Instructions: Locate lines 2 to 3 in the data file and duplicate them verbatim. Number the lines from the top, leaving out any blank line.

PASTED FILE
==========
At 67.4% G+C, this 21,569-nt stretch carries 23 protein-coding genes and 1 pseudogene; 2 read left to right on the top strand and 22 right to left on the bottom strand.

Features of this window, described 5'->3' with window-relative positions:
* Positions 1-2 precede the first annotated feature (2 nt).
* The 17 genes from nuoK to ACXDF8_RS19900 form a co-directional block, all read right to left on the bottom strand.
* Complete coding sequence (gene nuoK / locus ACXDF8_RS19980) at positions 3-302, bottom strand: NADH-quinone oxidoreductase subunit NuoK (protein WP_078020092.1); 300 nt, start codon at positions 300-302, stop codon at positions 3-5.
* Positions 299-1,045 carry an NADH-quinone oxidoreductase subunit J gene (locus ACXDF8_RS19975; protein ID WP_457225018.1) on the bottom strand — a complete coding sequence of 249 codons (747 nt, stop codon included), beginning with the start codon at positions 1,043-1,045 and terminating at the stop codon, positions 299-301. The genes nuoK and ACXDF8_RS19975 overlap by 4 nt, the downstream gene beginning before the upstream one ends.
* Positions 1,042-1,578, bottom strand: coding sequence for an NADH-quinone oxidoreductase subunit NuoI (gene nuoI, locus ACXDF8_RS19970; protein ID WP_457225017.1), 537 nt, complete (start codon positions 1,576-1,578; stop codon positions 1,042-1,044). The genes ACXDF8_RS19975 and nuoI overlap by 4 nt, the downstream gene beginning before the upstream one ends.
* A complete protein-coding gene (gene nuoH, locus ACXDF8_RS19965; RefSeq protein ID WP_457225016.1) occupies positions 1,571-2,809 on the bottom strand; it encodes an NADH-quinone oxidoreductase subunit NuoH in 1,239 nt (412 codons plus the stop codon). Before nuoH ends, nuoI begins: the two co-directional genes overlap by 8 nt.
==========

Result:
Features of this window, described 5'->3' with window-relative positions:
* Positions 1-2 precede the first annotated feature (2 nt).